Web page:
Film historians have noted the close links between theatrical melodrama of the late nineteenth century and the techniques and narrative structure of early film—in content and elaborate lighting and stage effects. The obvious similarities between a play and a film—in overall length, use of sets, the apparent realism of character and dialogue—have obscured the very real differences. Stage dialogue can sound artificial and tedious when transferred directly to the more naturalistic medium of film, and, as with fiction, a successful adaptation has to be thoroughly rethought in terms of the new, primarily visual, medium of cinema. While the faults of mechanically adapted "filmed theater" are usually obvious, there is equal danger in attempts to "open out" a play by transferring interior scenes into exotic outdoor locations and hoping that will somehow make the work more cinematic. Some sort of balance between stage and film effects is therefore essential. Sidney Lumet's (b. 1924) filming of Eugene O'Neill's (1888–1953) Long Day's Journey into Night (1962) achieves its claustrophobic effect by respecting the spatial limitations of the stage while transforming it through skillful use of camera movement and lighting, and by varying screen space and distance for dramatic effect.
Shakespeare has been by far the most adapted playwright worldwide, even in the silent period, when extracts and condensed versions of his plays proliferated in most European countries as well as in Britain and the United States. The coming of sound brought the inevitable problem of how to make poetic dialogue convincing in the more naturalistic medium of film. It is often argued that the finest of all Shakespeare films is Kurosawa's 1957 Kumonosu jô (Throne of Blood), which is based on Macbeth. It retains almost nothing of the dialogue, even in Japanese, while majestically transforming theme, emotion, and imagery into purely visual terms, with Macbeth constantly surrounded by images of fog, nets, and labyrinths. Though Grigori Kozintsev's (1905–1973) Gamlet (Hamlet, 1964) and Korol Lir (King Lear, 1970) use Boris Pasternak's (1890–1960) translation of the plays, the non-Russian–speaking viewer, forced to rely on subtitles, can perhaps appreciate better the stark black-and-white imagery of the films.
The most admired English-language versions usually attempt a compromise between stylization and naturalism, both in speech and action; for example, Laurence Olivier used the confined space of the castle set in Hamlet (1948) and allowed the camera full rein in the battle scenes of Henry V (1944). Polanski's Macbeth (1971) accentuates the physical violence inherent in the play, and Orson Welles (1915–1985) brings his own superb visual sense to his Othello (1952) and Campanadas a medianoche (Chimes at Midnight, 1967, based on the Henry IV plays) without neglecting the spoken word. Examples of more radical transformations are the updating of Romeo and Juliet by Baz Luhrmann (1996) and the intensely personal re-creations of The Tempest (1979) by Derek Jarman (1942–1994) and Peter Greenaway (b. 1942) (as Prospero's Books, 1990). Kenneth Branagh (b. 1960), in seemingly open competition with Olivier, has filmed an uncut Hamlet (1996) and an impressive Henry V (1989), among others.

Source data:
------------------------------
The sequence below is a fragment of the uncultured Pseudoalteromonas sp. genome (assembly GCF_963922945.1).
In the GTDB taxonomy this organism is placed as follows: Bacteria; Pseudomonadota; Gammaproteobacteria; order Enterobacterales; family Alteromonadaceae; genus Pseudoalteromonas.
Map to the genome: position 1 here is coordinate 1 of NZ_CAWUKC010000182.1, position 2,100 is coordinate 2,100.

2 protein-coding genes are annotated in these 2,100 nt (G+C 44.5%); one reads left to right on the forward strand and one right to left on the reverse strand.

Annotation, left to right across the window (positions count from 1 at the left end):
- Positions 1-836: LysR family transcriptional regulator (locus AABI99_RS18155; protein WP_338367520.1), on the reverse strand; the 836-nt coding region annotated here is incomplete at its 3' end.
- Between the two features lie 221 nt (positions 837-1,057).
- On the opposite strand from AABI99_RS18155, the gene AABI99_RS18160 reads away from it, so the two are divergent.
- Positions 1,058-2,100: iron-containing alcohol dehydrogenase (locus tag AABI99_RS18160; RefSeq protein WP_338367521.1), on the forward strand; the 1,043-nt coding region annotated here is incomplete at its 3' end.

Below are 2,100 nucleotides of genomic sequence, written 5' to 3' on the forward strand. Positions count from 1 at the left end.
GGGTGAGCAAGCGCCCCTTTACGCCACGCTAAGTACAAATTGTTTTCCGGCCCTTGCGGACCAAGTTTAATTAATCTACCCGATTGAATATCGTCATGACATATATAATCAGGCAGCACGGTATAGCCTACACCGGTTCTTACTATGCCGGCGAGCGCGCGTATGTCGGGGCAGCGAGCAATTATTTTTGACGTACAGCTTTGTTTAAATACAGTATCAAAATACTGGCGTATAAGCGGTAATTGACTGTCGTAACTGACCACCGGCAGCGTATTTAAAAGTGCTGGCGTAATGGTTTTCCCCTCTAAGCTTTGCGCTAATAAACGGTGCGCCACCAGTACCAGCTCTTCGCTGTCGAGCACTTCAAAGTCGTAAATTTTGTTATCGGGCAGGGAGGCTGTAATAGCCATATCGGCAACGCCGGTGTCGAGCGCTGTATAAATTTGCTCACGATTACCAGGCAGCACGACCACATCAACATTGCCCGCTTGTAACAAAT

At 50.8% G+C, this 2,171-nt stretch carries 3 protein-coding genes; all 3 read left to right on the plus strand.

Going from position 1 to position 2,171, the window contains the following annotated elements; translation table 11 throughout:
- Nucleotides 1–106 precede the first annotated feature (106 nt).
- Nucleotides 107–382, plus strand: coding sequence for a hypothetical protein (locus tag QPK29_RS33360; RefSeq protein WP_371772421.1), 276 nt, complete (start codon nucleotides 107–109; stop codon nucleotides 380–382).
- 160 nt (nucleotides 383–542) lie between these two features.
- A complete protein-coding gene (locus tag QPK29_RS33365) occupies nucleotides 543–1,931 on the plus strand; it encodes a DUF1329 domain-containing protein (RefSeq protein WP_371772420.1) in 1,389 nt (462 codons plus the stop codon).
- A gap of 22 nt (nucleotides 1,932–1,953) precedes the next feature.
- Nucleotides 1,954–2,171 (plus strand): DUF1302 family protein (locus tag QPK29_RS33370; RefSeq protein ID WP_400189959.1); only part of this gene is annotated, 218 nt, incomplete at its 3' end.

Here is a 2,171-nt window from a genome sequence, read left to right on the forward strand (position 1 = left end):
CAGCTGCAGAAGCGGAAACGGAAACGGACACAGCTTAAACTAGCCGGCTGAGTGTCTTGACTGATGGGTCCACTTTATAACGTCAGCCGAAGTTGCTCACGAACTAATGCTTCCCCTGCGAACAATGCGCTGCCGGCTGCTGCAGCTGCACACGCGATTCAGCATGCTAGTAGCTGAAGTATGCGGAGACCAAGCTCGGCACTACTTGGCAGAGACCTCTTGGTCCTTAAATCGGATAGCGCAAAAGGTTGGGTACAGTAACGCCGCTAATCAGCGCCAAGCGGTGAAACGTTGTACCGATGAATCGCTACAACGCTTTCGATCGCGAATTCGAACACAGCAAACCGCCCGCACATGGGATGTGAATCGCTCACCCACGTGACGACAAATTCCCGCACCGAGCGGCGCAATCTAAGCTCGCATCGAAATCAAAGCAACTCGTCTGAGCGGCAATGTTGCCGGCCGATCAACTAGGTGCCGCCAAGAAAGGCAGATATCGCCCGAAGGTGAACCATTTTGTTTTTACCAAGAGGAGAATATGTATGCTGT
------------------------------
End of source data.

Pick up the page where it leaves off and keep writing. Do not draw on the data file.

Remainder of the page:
The most often filmed English dramatists after Shakespeare have been George Bernard Shaw (1856–1950), Noel Coward (1899–1973), Terence Rattigan (1911–1977), and Oscar Wilde (1856–1900). In most cases the results have been respectful and moderately faithful rather than inspired (though the 1928 film of Coward's The Vortex and the 1933 Design for Living had to be drastically altered to escape the censors). Anthony Asquith's (1902–1968) 1952 film of The Importance of Being Earnest still far surpasses later versions of Wilde, both as a film and as an adaptation, and both versions of Rattigan's The Browning Version (1951, 1994) and The Winslow Boy (1948, 1999) remain popular.
Eugene O'Neill, Tennessee Williams (1911–1983), Arthur Miller (1915–2005), Clifford Odets (1906–1963), and Lillian Hellman (1906–1984) are among the most frequently adapted American playwrights, though, with Williams in particular, contentious subject matter has often forced major alterations between stage and screen. A Streetcar Named Desire, directed by Elia Kazan in 1951, remains the classic transformation of his work. Apart from the version of Long Day's Journey into Night, the best O'Neill adaptation has been John Frankenheimer's (1930–2002) The Iceman Cometh (1975). Hellman's The Little Foxes (1941) became a classic film through William Wyler, but Clash by Night (1952) and The Big Knife (1955) are largely rewritten versions of Odets. Perhaps the most interesting film based on Arthur Miller's work is Sorcières de Salem (TheWitches of Salem, 1957), from The Crucible, with a script by Jean-Paul Sartre (1905–1980).
In Europe, Henrik Ibsen (1828–1906), August Strindberg (1849–1912), and Anton Chekov (1860–1904) have often been adapted. The 1951 Fröken Julie (Miss Julie), directed by Alf Sjöberg (1903–1980), is still the best Strindberg, but few of the English-language films of Ibsen and Chekov have been particularly successful. Jean Renoir (Les bas-fonds, 1936) and Akira Kurosawa (Donzoko, 1957) made very different but equally fascinating films of Maxim Gorky's (1868–1936) The Lower Depths.